16 Songs, 1 Hour, 1 Minute

EDITORS’ NOTES

A Sweet best-of collection is tough, because more than half of everything the band released during their seven-album heyday in the '70s could’ve made it onto this set. The team of Mike Chapman and Nicky Chinn are well-represented here—and should be, since they both produced and wrote some of the band’s earliest and biggest hits, from the handclap-filled bubblegum-smackers (“Little Willy,” “Wig-Wam Bam”) to the glitter-booted stomps (“Ballroom Blitz,” “Teenage Rampage”) to that wistful little anthem of pubescent carnal tension (“The 6-Teens”). Yet this comp also shows that the wham-glam quartet still produced hits after distancing themselves from Chapman-Chinn, sometimes in a huge way (the ubiquitous FM classics “Fox on the Run” and 1978’s “Love Is Like Oxygen,” which was the band’s last Top 10 song). Sweet had mastered the art of being subversive enough to shock parents and teachers while staying pop enough to make all of England sing along. That was true pretty much until punk rock came along late in 1976. Even then, Sweet were a major influence on many punks, though most denied it at the time.

EDITORS’ NOTES

A Sweet best-of collection is tough, because more than half of everything the band released during their seven-album heyday in the '70s could’ve made it onto this set. The team of Mike Chapman and Nicky Chinn are well-represented here—and should be, since they both produced and wrote some of the band’s earliest and biggest hits, from the handclap-filled bubblegum-smackers (“Little Willy,” “Wig-Wam Bam”) to the glitter-booted stomps (“Ballroom Blitz,” “Teenage Rampage”) to that wistful little anthem of pubescent carnal tension (“The 6-Teens”). Yet this comp also shows that the wham-glam quartet still produced hits after distancing themselves from Chapman-Chinn, sometimes in a huge way (the ubiquitous FM classics “Fox on the Run” and 1978’s “Love Is Like Oxygen,” which was the band’s last Top 10 song). Sweet had mastered the art of being subversive enough to shock parents and teachers while staying pop enough to make all of England sing along. That was true pretty much until punk rock came along late in 1976. Even then, Sweet were a major influence on many punks, though most denied it at the time.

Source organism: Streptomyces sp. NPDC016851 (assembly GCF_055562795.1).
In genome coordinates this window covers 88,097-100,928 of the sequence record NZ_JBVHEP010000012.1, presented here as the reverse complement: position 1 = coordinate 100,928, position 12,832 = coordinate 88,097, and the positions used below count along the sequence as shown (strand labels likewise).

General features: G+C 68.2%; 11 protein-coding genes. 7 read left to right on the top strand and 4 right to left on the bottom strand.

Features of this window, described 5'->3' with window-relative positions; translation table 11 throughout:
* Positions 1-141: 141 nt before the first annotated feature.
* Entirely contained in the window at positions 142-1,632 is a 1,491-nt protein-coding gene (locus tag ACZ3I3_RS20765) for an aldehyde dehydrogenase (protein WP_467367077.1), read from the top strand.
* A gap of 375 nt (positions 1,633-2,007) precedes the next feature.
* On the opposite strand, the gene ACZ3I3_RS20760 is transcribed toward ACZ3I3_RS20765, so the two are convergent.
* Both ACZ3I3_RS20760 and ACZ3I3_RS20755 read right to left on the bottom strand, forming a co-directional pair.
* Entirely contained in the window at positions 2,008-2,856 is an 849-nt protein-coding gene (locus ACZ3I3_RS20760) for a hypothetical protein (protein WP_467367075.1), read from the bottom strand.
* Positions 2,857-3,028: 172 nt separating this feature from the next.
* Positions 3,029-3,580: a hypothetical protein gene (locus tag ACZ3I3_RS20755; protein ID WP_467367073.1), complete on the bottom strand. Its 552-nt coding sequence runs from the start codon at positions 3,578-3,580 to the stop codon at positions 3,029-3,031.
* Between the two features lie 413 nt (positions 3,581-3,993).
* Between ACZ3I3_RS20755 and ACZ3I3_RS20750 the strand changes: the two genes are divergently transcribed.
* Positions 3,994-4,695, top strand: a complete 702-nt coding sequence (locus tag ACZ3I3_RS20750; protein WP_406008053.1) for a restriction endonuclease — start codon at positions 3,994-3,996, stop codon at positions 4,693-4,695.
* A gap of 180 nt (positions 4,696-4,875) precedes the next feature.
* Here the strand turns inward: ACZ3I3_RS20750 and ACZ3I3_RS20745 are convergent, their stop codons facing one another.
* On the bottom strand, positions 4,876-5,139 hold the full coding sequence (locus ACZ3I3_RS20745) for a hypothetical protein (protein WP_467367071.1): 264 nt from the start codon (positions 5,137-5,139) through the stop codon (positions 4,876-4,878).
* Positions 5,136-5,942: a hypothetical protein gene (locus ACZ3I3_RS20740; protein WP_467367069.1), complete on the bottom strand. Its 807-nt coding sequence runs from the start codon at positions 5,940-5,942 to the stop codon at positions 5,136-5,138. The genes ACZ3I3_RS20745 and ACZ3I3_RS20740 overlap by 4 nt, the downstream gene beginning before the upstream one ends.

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About The Sweet

In some ways, the Sweet epitomized all the tacky hubris and garish silliness of the early '70s. Fusing bubblegum melodies with crunching, fuzzy guitars, the band looked a heavy metal band, but were as tame as any pop group. It was a dichotomy that served them well, as they racked up a number of hits in both the U.K. and the U.S. Most of those hits were written by Nicky Chinn and Mike Chapman, a pair of British songwriters who had a way with silly, simple, and catchy hooks. Chinn/Chapman and Sweet were smart enough to latch on to the British glam rock fad, building a safer, radio-friendly and teen-oriented version of Queen, T. Rex, and Gary Glitter. By the end of the '70s, the group's time at the top of the charts had expired but their hit singles lived on not only as cultural artifacts, but also as the predecessors for the pop-metal of the '80s.